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THE UNION QUILTERS
Men from all over the county had gathered to sign their names and put on Union blue. The men of the Elm Creek Valley had been assigned to Company L of the 49th Pennsylvania Volunteers, and as a regimental surgeon had already been appointed, Jonathan had been named one of his assistants. The next day they would join up with the rest of the regiment at Camp Curtin in Harrisburg, where they would await orders and prepare for war.
“They’re staying in Harrisburg?” asked Gerda, her face lighting up with hope.
“For now,” said Hans. “I don’t know how long.”
“We could visit them,” Gerda exclaimed. “Dorothea and I, Constance, Mary—all the ladies of the sewing circle. We could carry with us anything they might have left behind or didn’t realize they needed. You saw the camp, Hans. You can advise us what to take.” She touched Anneke on the forearm. “You wouldn’t need to go, of course, not with the boys to mind and Hans here at home, and your delicate condition.”
Anneke nodded, relieved to be spared the trip. “I’ll do whatever else I can to help you prepare. If any of our friends need any sewing or knitting for their husbands finished, or if Constance wants her sons to stay with us while she’s away—that would be all right with you, wouldn’t it, Hans?”
“They’ll likely move on before you could get organized.” Then Hans winced, raked a hand through his thick brown hair, and rested his elbows on his knees. “In any case, Constance wouldn’t need us to watch her sons because she wouldn’t be traveling with you.”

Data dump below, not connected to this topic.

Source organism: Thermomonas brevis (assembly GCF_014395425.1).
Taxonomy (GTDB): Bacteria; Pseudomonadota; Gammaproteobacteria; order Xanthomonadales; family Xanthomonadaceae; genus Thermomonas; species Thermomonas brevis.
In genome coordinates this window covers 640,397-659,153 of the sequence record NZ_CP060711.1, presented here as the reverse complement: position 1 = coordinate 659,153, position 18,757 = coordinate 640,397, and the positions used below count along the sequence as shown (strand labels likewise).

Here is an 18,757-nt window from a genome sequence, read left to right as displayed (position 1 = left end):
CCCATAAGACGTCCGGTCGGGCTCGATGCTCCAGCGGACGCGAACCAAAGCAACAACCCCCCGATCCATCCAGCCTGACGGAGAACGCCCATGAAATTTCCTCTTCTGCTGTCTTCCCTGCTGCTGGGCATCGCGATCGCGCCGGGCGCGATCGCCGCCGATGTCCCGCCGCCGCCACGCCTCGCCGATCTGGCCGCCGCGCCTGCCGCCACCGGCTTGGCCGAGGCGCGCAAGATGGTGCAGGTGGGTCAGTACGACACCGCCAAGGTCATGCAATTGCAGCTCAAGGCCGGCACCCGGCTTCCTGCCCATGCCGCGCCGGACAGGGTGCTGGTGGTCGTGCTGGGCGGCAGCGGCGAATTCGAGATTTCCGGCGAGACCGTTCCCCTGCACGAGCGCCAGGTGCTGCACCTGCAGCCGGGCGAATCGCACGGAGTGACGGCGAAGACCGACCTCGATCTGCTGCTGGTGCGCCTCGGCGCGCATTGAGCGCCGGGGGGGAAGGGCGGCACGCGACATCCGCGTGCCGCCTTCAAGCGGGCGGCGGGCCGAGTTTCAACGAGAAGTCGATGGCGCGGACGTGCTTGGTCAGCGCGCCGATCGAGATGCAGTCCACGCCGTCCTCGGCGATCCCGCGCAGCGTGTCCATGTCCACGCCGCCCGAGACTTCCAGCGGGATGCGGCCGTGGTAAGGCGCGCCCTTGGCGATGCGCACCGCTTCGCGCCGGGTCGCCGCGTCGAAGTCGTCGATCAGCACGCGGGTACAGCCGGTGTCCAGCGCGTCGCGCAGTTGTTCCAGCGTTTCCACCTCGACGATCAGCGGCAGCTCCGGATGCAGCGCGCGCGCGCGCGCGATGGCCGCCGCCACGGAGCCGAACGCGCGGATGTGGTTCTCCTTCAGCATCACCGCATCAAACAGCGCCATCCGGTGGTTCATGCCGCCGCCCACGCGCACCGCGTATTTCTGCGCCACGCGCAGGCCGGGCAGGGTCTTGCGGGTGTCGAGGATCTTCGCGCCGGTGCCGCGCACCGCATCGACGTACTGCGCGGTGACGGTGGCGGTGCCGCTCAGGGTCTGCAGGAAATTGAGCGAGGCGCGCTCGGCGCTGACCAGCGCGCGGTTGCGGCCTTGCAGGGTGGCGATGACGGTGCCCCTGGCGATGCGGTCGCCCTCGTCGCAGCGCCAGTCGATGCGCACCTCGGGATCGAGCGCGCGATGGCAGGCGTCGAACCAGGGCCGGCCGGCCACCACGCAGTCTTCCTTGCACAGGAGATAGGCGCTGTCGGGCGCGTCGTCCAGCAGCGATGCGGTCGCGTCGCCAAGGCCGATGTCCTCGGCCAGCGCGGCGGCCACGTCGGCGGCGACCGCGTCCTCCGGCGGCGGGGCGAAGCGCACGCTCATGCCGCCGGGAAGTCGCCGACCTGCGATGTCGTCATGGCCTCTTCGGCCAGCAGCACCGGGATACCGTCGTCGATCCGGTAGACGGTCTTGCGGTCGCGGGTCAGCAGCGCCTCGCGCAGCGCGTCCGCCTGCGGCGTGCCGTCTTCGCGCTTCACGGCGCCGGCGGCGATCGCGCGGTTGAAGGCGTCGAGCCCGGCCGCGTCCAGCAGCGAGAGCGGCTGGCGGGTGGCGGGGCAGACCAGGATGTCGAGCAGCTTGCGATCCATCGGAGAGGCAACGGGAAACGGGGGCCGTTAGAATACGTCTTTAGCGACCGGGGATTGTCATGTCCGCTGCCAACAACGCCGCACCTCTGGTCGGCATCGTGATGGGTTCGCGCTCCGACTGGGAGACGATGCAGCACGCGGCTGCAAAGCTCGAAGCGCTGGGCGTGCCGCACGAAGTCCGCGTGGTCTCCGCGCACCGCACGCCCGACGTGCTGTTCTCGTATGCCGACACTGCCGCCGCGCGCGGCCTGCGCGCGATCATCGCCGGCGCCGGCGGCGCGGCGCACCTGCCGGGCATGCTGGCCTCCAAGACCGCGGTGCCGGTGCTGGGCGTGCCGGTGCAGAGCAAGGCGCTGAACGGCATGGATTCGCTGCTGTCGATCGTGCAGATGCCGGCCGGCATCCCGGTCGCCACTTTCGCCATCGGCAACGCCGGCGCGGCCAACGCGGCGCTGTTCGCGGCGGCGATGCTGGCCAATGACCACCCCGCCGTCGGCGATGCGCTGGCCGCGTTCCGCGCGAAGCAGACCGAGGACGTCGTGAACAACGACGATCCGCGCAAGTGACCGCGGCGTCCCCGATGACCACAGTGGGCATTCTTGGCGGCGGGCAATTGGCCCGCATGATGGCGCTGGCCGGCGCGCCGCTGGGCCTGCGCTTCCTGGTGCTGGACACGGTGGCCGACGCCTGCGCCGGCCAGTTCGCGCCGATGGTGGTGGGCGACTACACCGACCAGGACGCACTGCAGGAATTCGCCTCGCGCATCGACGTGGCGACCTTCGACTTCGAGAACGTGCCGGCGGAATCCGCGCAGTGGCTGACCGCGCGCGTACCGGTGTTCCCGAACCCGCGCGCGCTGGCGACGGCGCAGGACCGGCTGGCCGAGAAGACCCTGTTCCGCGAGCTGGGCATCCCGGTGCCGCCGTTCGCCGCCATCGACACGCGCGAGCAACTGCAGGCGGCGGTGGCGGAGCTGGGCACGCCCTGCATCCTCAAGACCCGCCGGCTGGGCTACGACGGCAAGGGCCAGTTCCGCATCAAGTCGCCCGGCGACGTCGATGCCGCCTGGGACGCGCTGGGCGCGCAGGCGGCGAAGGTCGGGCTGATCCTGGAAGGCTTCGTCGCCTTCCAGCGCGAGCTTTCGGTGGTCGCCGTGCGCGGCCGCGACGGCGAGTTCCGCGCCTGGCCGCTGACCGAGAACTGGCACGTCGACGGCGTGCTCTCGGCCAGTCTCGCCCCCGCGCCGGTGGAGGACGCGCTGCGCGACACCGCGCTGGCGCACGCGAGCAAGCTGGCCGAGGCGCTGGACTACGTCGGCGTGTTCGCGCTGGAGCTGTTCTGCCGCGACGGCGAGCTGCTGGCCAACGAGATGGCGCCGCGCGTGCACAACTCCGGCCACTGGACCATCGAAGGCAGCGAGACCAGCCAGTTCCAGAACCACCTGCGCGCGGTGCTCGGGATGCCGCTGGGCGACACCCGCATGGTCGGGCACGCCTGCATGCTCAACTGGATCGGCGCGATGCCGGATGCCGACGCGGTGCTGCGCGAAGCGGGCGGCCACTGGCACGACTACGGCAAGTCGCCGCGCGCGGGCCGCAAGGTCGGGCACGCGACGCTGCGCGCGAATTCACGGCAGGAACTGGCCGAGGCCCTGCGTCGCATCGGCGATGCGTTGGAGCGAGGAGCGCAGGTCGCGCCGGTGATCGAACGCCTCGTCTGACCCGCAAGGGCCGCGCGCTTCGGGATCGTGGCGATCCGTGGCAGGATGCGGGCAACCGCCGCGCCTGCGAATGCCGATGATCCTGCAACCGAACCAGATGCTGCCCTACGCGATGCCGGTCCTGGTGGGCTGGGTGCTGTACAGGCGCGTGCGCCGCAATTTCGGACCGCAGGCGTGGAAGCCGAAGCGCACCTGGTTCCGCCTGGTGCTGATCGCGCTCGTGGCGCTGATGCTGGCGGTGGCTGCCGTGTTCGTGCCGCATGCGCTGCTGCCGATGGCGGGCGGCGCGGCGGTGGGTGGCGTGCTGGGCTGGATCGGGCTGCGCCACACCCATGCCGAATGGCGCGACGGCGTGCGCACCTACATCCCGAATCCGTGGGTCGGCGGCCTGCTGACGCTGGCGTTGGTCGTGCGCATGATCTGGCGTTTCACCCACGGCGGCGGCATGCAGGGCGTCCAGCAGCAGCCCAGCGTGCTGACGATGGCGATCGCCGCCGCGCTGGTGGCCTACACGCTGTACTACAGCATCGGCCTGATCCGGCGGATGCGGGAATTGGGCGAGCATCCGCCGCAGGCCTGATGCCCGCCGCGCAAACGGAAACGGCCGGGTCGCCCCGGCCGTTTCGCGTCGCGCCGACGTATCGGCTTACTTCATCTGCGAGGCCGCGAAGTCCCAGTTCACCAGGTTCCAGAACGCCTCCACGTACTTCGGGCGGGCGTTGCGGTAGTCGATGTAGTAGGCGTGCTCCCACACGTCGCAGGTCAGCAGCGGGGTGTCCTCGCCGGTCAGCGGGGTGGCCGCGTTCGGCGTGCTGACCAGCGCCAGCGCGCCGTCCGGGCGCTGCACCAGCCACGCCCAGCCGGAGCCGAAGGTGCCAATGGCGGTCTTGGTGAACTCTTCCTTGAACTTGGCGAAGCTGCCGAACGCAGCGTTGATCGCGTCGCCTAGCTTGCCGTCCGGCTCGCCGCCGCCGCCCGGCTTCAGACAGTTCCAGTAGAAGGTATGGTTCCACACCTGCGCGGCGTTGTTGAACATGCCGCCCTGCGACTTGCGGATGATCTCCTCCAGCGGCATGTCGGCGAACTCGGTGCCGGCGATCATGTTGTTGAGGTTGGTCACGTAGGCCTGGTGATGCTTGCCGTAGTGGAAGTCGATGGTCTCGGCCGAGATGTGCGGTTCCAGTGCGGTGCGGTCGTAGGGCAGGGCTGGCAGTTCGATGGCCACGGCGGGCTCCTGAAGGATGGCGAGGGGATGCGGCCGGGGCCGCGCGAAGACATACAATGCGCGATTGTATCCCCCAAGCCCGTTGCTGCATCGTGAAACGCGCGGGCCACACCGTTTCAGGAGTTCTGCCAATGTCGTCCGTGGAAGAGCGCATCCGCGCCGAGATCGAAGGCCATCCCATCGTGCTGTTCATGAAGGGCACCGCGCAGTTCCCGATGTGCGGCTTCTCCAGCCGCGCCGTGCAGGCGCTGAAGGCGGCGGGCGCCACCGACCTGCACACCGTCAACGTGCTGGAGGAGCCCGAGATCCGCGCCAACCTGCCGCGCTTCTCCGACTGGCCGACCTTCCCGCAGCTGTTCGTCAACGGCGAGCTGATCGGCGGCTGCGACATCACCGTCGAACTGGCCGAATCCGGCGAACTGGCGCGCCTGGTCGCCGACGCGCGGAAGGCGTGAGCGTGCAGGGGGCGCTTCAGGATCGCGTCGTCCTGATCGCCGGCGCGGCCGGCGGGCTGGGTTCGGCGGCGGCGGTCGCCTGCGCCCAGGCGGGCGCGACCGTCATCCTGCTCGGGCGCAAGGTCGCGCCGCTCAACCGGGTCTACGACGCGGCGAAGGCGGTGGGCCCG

“Why not?” said Anneke. A glance to Gerda showed that she was equally perplexed.
“They didn’t let Abel enlist,” said Hans. “He argued, his friends spoke up for him, but in the end they wouldn’t let him put pen to paper. I don’t want war, you know that, but to turn away a sharpshooter, a brave man, a good loyal Unionist, all because of the color of his skin—” Hans shook his head. “Foolishness, utter foolishness, and it may cost the Union the war.”
Anneke could picture the scene vividly, and yet it was incomprehensible. Until that moment, she had thought the Union cause just and noble, their army led by wise and courageous men, and victory certain. The officers’ hubris shocked her, transformed all her confidence into doubt. How could the Union afford to turn away not only a single willing and able man, but thousands, thereby hindering the very cause they all urgently wanted to serve?
She wondered if Constance were at that very moment praising God for restoring her husband to her so unexpectedly, or if she were cursing the foolish officers who had shamed the man she loved by sending him away.
From THE UNION QUILTERS by Jennifer Chiaverini. Reprinted by arrangement with Dutton, a member of Penguin Group (USA), Inc. Copyright (c) Dutton, 2011.